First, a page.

One of the World Cup’s major sponsors is considering reducing its presence in Russia this summer in the aftermath of the Salisbury spy nerve agent attack, as calls for a boycott of the tournament grew on Thursday night.
Sportsmail understands that McDonald’s UK – the fast food company – are yet to exercise an option to take child mascots to Russia this summer because, among other considerations, they are yet to decide that the youngsters would be safe.
The UK arm of official FIFA sponsor McDonald’s Global are thought to have three places available for British children, who would walk out at World Cup games with their heroes.
Child mascots may be a missing pre-game feature at the upcoming World Cup in Russia
But McDonald’s UK, who will be responsible for the security and housing of the mascots, must first be sure that there is no risk to them.
A source insisted that the delay in making the decision pre-dated the Salisbury attack.
The source did not rule out McDonald’s UK joining their global partners in Russia but said they may instead pursue domestic opportunities in Britain this summer.
A McDonald’s spokesman said: ‘Each market can decide how best to join in with our FIFA World Cup sponsorship and the UK is yet to confirm plans for this year’s tournament.’
Many of the company’s operations from elsewhere across the world still intend to send more than 100 children from 30 countries to Russia.
McDonald’s UK are yet to exercise an option to take child mascots to Russia this summer
Foreign Secretary Boris Johnson raised the prospect of England boycotting the tournament after the suspected Kremlin-backed attempt to assassinate former Russian spy Sergei Skripal.
And former Labour minister Chris Bryant said on Thursday it would be ‘very difficult’ for England to play at the World Cup if Moscow is proved to be linked to the attack.
The Kick It Out anti-discrimination organisation’s education manager Troy Townsend – father of Crystal Palace winger Andros Townsend – said that his family would have grave reservations about travelling, if his son were picked in Gareth Southgate’s squad.
‘I tick all the boxes as being a target over there,’ said Townsend Snr. ‘I have to think about the welfare of my family and myself, and whether (Andros) would be comfortable with us being out there. I would not want my son playing out there worrying about if something goes off in the stands or worrying where his family is.’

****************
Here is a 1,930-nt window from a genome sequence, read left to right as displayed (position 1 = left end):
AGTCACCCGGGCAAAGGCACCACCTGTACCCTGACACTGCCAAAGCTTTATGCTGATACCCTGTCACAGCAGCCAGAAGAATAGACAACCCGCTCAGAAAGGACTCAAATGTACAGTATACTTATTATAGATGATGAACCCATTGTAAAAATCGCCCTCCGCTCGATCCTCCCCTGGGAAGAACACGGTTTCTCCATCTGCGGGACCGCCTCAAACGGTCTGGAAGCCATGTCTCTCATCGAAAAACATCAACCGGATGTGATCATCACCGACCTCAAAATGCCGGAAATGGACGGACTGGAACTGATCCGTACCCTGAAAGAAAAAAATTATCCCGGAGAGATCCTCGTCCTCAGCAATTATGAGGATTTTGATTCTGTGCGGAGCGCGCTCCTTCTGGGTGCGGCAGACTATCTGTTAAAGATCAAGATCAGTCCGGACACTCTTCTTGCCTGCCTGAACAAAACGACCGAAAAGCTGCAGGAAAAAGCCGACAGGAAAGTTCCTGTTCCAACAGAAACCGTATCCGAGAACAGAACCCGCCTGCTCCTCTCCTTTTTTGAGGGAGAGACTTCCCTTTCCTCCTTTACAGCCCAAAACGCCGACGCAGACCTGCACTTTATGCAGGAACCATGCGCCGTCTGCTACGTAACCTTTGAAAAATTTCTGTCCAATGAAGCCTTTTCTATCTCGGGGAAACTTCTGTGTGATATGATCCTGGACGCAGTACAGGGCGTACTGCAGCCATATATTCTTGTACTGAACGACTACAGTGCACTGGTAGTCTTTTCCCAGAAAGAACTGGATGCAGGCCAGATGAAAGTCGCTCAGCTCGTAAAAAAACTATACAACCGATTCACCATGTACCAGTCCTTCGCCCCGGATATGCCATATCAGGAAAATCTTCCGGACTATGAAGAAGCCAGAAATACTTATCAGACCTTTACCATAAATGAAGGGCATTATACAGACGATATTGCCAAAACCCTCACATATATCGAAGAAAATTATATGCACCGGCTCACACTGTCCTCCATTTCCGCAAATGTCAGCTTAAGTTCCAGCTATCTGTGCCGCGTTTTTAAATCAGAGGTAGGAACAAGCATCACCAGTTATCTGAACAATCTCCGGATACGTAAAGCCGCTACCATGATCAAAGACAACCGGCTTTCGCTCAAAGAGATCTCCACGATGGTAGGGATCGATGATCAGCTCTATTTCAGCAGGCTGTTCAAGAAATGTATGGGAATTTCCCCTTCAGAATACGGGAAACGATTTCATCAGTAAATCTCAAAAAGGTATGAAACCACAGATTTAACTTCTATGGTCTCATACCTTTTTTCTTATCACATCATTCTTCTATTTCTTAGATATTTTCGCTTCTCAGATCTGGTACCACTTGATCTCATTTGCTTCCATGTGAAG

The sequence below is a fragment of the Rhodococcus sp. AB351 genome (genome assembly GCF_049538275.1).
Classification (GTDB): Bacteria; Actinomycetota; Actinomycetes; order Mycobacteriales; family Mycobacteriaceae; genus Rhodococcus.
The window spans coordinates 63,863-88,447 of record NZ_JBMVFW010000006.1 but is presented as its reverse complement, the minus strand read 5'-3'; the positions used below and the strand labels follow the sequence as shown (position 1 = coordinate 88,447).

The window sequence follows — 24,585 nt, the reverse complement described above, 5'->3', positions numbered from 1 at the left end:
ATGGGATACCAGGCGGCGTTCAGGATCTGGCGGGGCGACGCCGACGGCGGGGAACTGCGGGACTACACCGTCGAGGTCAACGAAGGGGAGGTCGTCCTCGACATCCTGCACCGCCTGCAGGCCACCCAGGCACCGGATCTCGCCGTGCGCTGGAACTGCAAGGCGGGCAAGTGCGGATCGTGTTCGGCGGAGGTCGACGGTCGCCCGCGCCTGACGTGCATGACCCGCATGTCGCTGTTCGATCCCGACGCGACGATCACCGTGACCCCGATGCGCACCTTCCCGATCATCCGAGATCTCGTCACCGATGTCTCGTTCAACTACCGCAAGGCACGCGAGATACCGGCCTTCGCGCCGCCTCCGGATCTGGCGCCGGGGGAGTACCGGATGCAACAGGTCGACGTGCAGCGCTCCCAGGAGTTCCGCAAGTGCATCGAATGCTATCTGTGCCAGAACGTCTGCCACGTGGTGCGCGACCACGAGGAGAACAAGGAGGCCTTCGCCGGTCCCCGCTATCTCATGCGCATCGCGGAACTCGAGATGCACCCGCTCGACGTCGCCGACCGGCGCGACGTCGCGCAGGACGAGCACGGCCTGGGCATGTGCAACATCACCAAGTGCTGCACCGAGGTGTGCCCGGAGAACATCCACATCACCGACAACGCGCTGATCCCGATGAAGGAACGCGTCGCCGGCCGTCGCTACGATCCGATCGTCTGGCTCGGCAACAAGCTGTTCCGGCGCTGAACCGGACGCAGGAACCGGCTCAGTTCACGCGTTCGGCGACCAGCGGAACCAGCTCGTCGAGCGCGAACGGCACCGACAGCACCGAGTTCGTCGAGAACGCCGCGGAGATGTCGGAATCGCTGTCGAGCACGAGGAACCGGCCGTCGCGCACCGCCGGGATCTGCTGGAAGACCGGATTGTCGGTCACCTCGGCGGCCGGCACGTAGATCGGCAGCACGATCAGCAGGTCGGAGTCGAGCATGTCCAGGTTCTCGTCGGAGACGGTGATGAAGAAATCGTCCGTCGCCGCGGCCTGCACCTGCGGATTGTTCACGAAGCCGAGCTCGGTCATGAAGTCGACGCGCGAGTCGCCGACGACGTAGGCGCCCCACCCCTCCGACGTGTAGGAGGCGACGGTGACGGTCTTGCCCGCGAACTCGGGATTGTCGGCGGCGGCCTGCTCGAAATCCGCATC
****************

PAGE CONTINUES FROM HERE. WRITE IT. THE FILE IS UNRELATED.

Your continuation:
It emerged on Wednesday that some of the England players’ wives and girlfriends are planning to avoid Russia this summer. Other WAGs will just fly in and out to matches, but fans who do not have that option face being ripped off, Sportsmail can reveal.
Former England captain David Beckham walks out with a mascot during the 2002 World Cup
Figures from Russia’s Federal Tourism Agency show that at least 41 hotels are overcharging guests during the tournament. In some cases, room prices have been hiked to six times their usual rates.
The Agora hotel in Kaliningrad, where England play Belgium, has raised the price more than 10 times above the maximum which FIFA say they can charge, according to the agency.
The Russian government had agreed to limit hospitality costs in the 11 cities hosting games during the World Cup.
The desire of supporters to see Southgate’s team play means that up to 15,000 of them are willing to take their chances.
But Amnesty International have warned about possible police violence towards fans at a tournament.
Wives and girlfriends of England stars will not be out in force in Russia due to security fears
Allan Hogarth, Amnesty International UK’s head of policy and government affairs, said: ‘Fans should be aware that some of the rights they take for granted in Britain cannot be freely exercised in Russia, and despite official assurances they may come to face this themselves.’
Fan organiser Mark Perryman, who is not travelling this year, said: ‘We have played in Russia in the past when relations with the country were not good. In 2007, the British Council there had been closed down. But there was no problem.’
However, it remains to be seen whether the outcry here about the attempt to kill Skripal will prompt a backlash on England fans in Russia.
Kirill Kleimenov, a news presenter on government-controlled Channel One, mocked the British response when the main evening bulletin finally featured Skripal’s death.
‘I don’t wish death on anyone, but for educational purposes, I have a warning for anyone who dreams of such a career: the profession of a traitor is one of the most dangerous in the world,’ said Kleimenov, adding that few who had chosen to do it had lived into old age.
Author: Nancy Parker
Nancy Parker is a five time Emmy Award winning journalist and seven time Emmy nominee who has spent almost twenty five years covering news in South Louisiana. She has anchored every prime time newscast at WVUE FOX8 during her twenty year tenure in New Orleans.